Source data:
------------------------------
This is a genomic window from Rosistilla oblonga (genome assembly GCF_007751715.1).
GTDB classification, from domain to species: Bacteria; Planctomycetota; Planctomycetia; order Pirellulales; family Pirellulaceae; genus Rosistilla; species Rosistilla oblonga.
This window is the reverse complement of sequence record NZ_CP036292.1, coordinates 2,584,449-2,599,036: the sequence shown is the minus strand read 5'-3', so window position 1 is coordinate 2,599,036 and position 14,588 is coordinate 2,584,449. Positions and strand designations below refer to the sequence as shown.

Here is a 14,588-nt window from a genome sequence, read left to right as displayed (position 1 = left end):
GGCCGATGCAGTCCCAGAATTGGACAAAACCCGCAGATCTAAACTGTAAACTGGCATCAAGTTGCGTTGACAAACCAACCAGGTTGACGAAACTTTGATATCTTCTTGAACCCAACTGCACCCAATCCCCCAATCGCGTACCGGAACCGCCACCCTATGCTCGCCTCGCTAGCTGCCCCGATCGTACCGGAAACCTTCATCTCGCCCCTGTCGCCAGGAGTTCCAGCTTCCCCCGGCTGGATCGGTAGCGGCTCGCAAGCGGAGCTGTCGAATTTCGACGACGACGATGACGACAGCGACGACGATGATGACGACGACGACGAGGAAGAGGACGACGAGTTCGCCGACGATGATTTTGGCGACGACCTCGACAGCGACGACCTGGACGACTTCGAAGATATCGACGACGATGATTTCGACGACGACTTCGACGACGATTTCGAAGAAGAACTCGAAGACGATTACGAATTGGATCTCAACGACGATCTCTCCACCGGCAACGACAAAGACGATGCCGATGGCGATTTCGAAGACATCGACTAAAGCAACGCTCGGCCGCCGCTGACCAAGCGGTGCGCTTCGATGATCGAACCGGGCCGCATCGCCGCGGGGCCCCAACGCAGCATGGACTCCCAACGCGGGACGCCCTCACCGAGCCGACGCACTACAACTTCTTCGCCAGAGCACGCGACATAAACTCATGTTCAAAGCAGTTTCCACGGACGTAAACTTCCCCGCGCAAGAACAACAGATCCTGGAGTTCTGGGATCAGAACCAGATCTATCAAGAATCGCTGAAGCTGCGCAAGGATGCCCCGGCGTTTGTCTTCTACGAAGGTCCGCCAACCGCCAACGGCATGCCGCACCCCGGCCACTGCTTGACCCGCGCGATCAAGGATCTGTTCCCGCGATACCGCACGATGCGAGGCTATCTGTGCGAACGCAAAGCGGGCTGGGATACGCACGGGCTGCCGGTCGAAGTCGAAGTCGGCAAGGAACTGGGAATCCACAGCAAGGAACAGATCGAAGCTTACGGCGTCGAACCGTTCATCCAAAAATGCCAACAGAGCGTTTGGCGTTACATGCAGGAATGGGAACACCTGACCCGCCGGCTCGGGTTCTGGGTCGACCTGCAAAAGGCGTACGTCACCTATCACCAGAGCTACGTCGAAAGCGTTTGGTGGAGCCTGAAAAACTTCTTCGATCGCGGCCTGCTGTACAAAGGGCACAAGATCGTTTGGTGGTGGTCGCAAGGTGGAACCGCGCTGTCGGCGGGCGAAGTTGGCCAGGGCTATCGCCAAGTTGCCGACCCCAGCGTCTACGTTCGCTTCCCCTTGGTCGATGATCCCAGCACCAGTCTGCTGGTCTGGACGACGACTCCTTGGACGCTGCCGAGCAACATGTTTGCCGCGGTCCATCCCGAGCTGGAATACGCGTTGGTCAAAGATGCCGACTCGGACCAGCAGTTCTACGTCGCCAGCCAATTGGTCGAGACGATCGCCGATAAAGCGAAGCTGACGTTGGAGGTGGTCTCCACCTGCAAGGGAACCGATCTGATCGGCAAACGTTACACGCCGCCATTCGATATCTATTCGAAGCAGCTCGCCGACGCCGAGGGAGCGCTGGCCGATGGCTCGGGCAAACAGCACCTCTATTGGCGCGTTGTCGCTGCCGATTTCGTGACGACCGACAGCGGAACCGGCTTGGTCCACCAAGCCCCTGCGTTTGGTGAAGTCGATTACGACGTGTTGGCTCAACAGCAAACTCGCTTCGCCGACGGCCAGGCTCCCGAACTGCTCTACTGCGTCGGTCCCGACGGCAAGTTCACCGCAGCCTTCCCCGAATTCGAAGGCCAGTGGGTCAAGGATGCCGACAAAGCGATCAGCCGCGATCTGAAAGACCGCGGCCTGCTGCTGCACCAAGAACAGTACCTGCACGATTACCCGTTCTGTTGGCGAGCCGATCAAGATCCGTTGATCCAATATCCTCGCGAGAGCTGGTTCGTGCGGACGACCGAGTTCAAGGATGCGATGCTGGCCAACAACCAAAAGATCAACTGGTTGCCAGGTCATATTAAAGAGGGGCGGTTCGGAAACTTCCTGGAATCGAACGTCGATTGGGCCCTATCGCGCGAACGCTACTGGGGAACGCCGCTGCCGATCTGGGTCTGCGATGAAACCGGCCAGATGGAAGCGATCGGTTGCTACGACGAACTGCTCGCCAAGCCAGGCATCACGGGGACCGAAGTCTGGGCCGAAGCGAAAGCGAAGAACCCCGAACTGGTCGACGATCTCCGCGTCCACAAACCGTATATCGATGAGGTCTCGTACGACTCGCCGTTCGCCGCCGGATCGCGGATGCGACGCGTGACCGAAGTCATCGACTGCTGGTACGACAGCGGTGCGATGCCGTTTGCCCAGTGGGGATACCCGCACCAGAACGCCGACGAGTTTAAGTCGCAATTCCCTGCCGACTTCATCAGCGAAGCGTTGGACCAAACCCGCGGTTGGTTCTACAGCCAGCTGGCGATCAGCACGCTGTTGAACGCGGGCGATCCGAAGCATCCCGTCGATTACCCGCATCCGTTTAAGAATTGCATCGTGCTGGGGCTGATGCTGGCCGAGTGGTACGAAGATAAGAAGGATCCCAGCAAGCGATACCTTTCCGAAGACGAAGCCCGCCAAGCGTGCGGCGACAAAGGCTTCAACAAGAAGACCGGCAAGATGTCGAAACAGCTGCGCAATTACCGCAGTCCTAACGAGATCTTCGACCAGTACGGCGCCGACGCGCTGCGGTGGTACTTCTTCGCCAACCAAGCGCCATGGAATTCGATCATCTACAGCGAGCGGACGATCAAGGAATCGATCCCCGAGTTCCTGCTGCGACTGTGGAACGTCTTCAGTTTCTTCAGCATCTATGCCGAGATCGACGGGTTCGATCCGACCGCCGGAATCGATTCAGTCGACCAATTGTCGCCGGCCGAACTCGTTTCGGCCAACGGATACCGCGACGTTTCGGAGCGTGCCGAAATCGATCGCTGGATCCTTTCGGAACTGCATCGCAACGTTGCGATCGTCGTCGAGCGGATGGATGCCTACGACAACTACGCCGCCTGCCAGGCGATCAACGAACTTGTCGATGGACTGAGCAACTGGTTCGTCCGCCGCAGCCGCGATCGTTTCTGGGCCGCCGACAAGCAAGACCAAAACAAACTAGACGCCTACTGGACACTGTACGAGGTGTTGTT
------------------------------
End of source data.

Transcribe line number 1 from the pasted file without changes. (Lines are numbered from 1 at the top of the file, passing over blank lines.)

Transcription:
This is a genomic window from Rosistilla oblonga (genome assembly GCF_007751715.1).